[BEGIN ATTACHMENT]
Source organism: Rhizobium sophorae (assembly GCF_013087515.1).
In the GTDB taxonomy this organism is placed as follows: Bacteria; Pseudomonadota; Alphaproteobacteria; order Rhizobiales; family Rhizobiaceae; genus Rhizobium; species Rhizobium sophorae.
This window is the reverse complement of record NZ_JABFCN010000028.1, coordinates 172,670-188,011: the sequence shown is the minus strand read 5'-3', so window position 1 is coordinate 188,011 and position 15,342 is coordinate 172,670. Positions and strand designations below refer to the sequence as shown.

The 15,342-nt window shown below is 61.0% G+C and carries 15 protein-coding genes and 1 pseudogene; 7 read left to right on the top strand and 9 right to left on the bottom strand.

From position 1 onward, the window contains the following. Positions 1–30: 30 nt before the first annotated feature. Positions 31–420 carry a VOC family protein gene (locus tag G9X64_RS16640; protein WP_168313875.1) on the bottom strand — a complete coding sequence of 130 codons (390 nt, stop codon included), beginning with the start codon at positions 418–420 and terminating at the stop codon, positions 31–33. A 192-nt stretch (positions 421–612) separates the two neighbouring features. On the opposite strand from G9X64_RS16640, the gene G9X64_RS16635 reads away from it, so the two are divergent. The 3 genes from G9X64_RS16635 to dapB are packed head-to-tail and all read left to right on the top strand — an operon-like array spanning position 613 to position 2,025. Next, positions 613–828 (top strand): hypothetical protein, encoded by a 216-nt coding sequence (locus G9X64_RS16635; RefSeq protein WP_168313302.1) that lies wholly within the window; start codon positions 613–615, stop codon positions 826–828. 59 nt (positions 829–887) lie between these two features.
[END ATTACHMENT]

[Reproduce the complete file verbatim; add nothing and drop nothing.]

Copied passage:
Source organism: Rhizobium sophorae (assembly GCF_013087515.1).
In the GTDB taxonomy this organism is placed as follows: Bacteria; Pseudomonadota; Alphaproteobacteria; order Rhizobiales; family Rhizobiaceae; genus Rhizobium; species Rhizobium sophorae.
This window is the reverse complement of record NZ_JABFCN010000028.1, coordinates 172,670-188,011: the sequence shown is the minus strand read 5'-3', so window position 1 is coordinate 188,011 and position 15,342 is coordinate 172,670. Positions and strand designations below refer to the sequence as shown.

The 15,342-nt window shown below is 61.0% G+C and carries 15 protein-coding genes and 1 pseudogene; 7 read left to right on the top strand and 9 right to left on the bottom strand.

From position 1 onward, the window contains the following. Positions 1–30: 30 nt before the first annotated feature. Positions 31–420 carry a VOC family protein gene (locus tag G9X64_RS16640; protein WP_168313875.1) on the bottom strand — a complete coding sequence of 130 codons (390 nt, stop codon included), beginning with the start codon at positions 418–420 and terminating at the stop codon, positions 31–33. A 192-nt stretch (positions 421–612) separates the two neighbouring features. On the opposite strand from G9X64_RS16640, the gene G9X64_RS16635 reads away from it, so the two are divergent. The 3 genes from G9X64_RS16635 to dapB are packed head-to-tail and all read left to right on the top strand — an operon-like array spanning position 613 to position 2,025. Next, positions 613–828 (top strand): hypothetical protein, encoded by a 216-nt coding sequence (locus G9X64_RS16635; RefSeq protein WP_168313302.1) that lies wholly within the window; start codon positions 613–615, stop codon positions 826–828. 59 nt (positions 829–887) lie between these two features.